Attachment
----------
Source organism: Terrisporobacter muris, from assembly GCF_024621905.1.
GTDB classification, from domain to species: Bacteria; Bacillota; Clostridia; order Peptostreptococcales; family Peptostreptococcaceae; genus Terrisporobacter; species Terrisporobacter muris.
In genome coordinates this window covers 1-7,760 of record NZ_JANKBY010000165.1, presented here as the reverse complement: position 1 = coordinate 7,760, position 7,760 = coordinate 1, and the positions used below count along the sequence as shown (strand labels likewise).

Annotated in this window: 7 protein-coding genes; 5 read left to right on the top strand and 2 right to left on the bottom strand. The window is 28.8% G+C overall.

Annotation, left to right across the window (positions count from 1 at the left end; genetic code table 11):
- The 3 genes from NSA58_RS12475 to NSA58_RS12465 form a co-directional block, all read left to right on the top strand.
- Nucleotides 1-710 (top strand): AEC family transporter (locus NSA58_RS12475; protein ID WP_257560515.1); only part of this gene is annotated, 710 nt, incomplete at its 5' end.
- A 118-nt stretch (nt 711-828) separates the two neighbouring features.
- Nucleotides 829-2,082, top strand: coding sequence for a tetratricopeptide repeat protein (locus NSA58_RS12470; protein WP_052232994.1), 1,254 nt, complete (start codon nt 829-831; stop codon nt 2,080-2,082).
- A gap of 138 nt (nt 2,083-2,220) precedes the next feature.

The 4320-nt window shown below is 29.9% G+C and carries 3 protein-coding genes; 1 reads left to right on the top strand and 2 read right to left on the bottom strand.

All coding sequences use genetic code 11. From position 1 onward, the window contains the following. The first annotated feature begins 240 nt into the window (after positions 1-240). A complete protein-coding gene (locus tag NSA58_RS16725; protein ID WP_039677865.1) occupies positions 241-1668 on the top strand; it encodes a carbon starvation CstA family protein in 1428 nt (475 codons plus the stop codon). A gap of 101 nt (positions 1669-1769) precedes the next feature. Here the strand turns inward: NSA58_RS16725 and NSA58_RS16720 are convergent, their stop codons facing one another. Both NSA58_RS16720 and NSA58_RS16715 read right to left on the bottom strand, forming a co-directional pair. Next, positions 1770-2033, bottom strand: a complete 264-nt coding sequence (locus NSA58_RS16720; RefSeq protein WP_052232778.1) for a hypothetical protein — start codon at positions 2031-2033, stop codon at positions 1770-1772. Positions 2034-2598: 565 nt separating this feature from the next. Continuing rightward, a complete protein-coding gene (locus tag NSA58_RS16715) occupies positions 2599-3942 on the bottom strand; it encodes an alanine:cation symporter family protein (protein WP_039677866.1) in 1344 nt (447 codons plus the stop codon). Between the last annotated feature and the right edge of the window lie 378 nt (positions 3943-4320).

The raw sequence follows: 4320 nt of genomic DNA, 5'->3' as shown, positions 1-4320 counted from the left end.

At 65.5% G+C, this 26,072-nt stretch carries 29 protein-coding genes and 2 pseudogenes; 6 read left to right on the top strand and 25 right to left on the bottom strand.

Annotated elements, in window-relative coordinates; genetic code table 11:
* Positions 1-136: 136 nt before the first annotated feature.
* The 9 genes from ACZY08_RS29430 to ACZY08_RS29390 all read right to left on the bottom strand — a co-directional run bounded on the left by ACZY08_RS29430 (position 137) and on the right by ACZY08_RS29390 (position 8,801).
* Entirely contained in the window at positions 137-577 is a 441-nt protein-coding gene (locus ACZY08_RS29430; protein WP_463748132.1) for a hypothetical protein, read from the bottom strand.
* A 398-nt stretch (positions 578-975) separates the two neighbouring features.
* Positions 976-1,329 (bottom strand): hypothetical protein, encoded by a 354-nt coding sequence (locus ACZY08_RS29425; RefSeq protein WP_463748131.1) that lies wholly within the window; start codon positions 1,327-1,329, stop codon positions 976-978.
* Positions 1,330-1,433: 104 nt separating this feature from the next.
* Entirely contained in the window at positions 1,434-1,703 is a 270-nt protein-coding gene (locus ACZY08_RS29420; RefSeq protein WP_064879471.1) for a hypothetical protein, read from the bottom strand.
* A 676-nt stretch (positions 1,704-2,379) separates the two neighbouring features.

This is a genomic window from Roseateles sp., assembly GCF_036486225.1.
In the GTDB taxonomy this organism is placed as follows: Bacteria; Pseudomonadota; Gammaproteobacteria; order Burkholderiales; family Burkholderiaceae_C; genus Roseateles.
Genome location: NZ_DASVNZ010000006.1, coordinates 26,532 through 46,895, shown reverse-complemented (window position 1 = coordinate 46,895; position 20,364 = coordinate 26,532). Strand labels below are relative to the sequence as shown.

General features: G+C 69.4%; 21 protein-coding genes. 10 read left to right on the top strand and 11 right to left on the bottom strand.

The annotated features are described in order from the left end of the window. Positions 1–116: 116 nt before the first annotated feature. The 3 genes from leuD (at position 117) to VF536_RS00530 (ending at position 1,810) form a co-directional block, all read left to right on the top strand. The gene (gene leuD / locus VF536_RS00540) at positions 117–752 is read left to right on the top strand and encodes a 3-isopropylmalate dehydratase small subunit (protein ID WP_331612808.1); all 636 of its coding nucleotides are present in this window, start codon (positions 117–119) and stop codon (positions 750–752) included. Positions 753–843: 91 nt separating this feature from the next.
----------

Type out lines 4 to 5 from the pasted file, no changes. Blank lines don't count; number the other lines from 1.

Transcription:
Annotated in this window: 7 protein-coding genes; 5 read left to right on the top strand and 2 right to left on the bottom strand. The window is 28.8% G+C overall.

Annotation, left to right across the window (positions count from 1 at the left end; genetic code table 11):